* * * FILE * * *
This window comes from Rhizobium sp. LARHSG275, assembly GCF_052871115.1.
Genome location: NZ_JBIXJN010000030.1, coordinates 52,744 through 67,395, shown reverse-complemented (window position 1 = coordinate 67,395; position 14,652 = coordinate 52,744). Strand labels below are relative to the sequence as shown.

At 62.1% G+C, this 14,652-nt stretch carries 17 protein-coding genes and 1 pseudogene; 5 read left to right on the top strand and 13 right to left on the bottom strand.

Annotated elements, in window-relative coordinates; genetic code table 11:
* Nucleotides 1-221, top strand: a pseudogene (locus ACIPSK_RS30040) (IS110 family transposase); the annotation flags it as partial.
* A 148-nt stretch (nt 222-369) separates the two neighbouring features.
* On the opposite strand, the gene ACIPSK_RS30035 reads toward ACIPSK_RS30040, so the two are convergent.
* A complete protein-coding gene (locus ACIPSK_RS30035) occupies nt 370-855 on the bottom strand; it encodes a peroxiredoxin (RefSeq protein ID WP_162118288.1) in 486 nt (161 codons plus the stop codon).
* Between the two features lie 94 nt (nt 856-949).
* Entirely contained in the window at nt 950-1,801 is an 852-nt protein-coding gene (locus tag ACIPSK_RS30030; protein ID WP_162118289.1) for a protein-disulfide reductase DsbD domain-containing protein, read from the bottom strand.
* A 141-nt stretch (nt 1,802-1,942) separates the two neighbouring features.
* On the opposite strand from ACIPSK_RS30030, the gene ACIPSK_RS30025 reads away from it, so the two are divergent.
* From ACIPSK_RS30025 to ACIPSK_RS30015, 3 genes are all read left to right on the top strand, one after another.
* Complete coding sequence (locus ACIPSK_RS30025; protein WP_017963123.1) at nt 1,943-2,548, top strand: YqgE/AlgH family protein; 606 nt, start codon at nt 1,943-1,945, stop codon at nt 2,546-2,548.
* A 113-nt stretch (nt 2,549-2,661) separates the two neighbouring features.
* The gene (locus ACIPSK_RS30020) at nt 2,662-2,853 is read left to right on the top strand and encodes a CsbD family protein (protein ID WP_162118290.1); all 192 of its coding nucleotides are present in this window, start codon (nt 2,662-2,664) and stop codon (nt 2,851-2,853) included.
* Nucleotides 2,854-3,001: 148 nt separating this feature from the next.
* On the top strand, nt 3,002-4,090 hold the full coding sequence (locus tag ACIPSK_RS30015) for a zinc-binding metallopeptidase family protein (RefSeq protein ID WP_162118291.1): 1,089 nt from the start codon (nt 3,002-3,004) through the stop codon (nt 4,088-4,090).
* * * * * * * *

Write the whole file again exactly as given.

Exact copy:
This window comes from Rhizobium sp. LARHSG275, assembly GCF_052871115.1.
Genome location: NZ_JBIXJN010000030.1, coordinates 52,744 through 67,395, shown reverse-complemented (window position 1 = coordinate 67,395; position 14,652 = coordinate 52,744). Strand labels below are relative to the sequence as shown.

At 62.1% G+C, this 14,652-nt stretch carries 17 protein-coding genes and 1 pseudogene; 5 read left to right on the top strand and 13 right to left on the bottom strand.

Annotated elements, in window-relative coordinates; genetic code table 11:
* Nucleotides 1-221, top strand: a pseudogene (locus ACIPSK_RS30040) (IS110 family transposase); the annotation flags it as partial.
* A 148-nt stretch (nt 222-369) separates the two neighbouring features.
* On the opposite strand, the gene ACIPSK_RS30035 reads toward ACIPSK_RS30040, so the two are convergent.
* A complete protein-coding gene (locus ACIPSK_RS30035) occupies nt 370-855 on the bottom strand; it encodes a peroxiredoxin (RefSeq protein ID WP_162118288.1) in 486 nt (161 codons plus the stop codon).
* Between the two features lie 94 nt (nt 856-949).
* Entirely contained in the window at nt 950-1,801 is an 852-nt protein-coding gene (locus tag ACIPSK_RS30030; protein ID WP_162118289.1) for a protein-disulfide reductase DsbD domain-containing protein, read from the bottom strand.
* A 141-nt stretch (nt 1,802-1,942) separates the two neighbouring features.
* On the opposite strand from ACIPSK_RS30030, the gene ACIPSK_RS30025 reads away from it, so the two are divergent.
* From ACIPSK_RS30025 to ACIPSK_RS30015, 3 genes are all read left to right on the top strand, one after another.
* Complete coding sequence (locus ACIPSK_RS30025; protein WP_017963123.1) at nt 1,943-2,548, top strand: YqgE/AlgH family protein; 606 nt, start codon at nt 1,943-1,945, stop codon at nt 2,546-2,548.
* A 113-nt stretch (nt 2,549-2,661) separates the two neighbouring features.
* The gene (locus ACIPSK_RS30020) at nt 2,662-2,853 is read left to right on the top strand and encodes a CsbD family protein (protein ID WP_162118290.1); all 192 of its coding nucleotides are present in this window, start codon (nt 2,662-2,664) and stop codon (nt 2,851-2,853) included.
* Nucleotides 2,854-3,001: 148 nt separating this feature from the next.
* On the top strand, nt 3,002-4,090 hold the full coding sequence (locus tag ACIPSK_RS30015) for a zinc-binding metallopeptidase family protein (RefSeq protein ID WP_162118291.1): 1,089 nt from the start codon (nt 3,002-3,004) through the stop codon (nt 4,088-4,090).